A hidden hostel in Rio's slums is the best place to stay during the Olympics

Catch a glimpse of the world's best athletes in action

Rio de Janeiro hasn't had an easy time preparing for the 2016 Summer Olympics.

A country-wide recession, political unrest, pollution, and tales of perilous infrastructure have plagued the city.

Nonetheless, an estimated 500,000 tourists from all over the world will flock to Rio between August 5th and 21st, eager to catch a glimpse of the world's best athletes in action.

For many, this trip-of-a-lifetime may be marked by exclusive parties and lavish hotels. But for the more intrepid budget traveler, there are affordable lodging options that offer a unique cultural experience along with cheap bunks.

Pousada Favelinha is one such option. In the center of one of Rio's numerous favelas, or urban slum neighborhoods, the hostel has 16 beds that cost approximately $25 per night.

The hostel opened in Favela Pereira da Silva in 2004, an area that had its share of drug and gang violence in the 90s. Though the owners claim it's safe now, the hostel features a wraparound fence, doors and windows that lock, and a guard at the entrance.

Solange, a worker at Pousada Favelinha, stands outside the colorful hostel.

Favela Pereira da Silva is home to about 2,000 residents, and smaller than many of Rio's favelas. It boasts some of the best views in town thanks to its hillside location.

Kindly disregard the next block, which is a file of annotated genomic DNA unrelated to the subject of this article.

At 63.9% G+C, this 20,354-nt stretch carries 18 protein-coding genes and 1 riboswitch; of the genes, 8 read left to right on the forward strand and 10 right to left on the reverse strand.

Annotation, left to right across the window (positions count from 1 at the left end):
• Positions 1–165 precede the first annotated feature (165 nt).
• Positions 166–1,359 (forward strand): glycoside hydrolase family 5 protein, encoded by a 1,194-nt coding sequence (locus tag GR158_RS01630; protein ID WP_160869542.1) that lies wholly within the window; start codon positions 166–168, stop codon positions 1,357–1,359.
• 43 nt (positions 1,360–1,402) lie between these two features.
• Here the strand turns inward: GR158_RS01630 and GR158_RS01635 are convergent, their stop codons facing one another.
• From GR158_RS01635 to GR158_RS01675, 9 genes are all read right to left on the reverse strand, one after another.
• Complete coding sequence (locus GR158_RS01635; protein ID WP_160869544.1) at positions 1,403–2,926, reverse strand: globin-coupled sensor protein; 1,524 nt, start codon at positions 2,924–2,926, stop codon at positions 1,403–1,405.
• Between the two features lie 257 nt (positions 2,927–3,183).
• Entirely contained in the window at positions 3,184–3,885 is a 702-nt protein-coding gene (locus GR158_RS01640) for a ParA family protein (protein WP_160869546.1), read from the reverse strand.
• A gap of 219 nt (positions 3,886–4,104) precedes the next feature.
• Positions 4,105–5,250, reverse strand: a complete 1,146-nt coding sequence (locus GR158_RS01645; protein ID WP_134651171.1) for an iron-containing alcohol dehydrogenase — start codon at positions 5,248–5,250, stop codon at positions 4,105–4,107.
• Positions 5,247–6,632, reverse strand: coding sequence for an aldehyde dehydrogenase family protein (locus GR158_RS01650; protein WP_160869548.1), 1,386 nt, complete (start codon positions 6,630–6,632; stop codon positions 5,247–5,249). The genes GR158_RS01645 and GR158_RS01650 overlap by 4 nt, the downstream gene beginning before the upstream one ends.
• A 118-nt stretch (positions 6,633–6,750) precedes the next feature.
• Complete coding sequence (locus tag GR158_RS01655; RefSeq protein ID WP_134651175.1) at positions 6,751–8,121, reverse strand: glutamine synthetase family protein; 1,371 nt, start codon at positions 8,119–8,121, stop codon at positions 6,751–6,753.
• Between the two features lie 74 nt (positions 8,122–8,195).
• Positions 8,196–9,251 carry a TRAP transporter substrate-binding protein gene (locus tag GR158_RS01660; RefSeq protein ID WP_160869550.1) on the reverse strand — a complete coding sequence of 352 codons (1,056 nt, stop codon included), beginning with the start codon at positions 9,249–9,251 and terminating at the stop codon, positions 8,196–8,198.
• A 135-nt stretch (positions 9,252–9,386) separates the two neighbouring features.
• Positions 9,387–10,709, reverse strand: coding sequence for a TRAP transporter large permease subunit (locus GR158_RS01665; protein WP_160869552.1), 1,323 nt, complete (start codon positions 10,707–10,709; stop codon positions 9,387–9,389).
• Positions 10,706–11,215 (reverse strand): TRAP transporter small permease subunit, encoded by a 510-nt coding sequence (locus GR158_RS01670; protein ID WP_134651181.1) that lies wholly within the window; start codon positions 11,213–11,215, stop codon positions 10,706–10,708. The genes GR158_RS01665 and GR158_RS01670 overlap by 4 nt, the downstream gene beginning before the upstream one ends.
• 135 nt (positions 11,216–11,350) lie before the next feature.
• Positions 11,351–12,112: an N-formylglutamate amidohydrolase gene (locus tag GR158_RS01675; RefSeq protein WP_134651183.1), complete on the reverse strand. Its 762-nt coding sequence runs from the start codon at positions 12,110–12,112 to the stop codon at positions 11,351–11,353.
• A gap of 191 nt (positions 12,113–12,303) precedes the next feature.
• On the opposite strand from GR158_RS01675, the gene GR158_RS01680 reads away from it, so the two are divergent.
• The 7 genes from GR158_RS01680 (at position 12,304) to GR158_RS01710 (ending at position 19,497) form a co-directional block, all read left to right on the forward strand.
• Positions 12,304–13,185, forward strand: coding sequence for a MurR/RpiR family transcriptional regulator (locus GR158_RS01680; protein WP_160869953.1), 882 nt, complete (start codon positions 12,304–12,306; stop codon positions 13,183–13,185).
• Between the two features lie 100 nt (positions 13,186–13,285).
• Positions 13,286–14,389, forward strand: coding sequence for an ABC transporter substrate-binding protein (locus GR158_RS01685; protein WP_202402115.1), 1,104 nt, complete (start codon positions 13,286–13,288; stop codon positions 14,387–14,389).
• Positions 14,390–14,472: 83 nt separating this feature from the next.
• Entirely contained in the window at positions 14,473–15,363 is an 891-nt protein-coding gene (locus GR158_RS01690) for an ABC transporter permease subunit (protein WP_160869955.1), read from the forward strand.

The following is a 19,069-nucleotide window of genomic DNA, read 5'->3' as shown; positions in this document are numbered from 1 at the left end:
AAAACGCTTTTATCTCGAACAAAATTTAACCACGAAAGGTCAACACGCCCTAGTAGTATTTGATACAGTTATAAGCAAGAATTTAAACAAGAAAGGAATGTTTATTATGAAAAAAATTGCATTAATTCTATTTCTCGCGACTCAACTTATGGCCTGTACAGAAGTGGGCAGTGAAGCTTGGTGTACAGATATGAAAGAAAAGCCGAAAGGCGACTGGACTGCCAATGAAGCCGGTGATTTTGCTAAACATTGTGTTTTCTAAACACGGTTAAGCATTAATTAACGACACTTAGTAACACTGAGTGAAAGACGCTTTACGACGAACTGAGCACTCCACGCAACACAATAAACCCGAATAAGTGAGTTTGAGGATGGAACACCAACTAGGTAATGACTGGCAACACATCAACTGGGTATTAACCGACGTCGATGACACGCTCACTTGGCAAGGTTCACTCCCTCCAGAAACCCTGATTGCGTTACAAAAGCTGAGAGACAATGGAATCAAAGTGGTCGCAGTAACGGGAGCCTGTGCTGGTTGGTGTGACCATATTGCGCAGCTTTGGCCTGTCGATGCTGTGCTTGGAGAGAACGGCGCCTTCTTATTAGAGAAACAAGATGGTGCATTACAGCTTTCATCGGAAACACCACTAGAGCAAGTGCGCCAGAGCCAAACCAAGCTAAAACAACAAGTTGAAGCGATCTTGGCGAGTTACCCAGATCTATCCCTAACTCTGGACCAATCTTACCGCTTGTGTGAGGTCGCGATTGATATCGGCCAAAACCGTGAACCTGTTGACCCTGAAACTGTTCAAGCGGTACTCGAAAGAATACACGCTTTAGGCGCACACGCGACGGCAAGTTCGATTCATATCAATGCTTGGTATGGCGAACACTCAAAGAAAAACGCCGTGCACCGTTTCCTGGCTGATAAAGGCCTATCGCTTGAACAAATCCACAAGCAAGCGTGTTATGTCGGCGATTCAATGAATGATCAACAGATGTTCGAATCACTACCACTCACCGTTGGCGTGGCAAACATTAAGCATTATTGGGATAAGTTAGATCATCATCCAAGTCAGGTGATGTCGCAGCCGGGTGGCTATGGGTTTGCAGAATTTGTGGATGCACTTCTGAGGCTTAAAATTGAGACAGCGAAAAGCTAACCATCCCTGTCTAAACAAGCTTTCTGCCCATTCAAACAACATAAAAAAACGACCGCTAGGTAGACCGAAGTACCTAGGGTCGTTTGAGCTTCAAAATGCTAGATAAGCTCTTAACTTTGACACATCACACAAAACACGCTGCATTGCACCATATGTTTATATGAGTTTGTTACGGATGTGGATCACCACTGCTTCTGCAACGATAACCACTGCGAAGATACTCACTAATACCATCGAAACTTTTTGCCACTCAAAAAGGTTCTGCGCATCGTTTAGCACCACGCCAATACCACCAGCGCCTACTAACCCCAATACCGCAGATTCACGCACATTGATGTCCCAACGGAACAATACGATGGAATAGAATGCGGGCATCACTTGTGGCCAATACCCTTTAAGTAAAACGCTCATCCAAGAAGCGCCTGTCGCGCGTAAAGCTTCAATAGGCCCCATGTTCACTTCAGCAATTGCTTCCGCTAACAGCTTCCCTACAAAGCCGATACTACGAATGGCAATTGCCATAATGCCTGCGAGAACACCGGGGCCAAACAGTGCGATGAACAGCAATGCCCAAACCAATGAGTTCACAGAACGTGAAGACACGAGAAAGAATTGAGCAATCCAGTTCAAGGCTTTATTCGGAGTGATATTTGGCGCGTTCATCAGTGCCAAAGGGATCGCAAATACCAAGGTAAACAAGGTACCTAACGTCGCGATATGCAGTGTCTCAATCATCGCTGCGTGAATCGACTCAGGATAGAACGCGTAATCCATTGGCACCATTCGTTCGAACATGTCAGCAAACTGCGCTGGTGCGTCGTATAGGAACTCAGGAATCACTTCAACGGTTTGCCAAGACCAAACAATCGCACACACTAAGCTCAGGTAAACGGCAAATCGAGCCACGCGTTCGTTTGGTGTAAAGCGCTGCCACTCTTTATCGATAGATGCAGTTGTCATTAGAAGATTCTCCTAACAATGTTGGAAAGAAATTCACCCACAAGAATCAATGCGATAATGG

Getting to the hostel is not for the faint of heart, as the neighborhood it's in is built up against a steep hill. When coming from below, guests must brave a steep, 300-step climb to the entrance.

The climb is worth it. The hostel has a giant patio with spectacular views of Sugarloaf Mountain, the Bay of Guanabara, and Rio's famous beaches.

View from the terrace of Pousada Favelinha

The hostel can sleep 16, spread across five double rooms and one dormitory-style room.

A double room at Pousada Favelinha.

Like many hostels, there's a large communal living room and kitchen for relaxing and meeting other guests.

The roof deck is 1,200 square feet, and an ideal spot to relax with a house made caipirinha, Brazil's national cocktail.

"Favela tourism" has been growing in dense urban areas like Rio, as more and more people seek this sort cultural immersion. While many tout the economic opportunities this provides to favela residents, critics assert that favela tourism glamorizes the poverty of these communities.

Guests can interact with favela residents and learn about the community.


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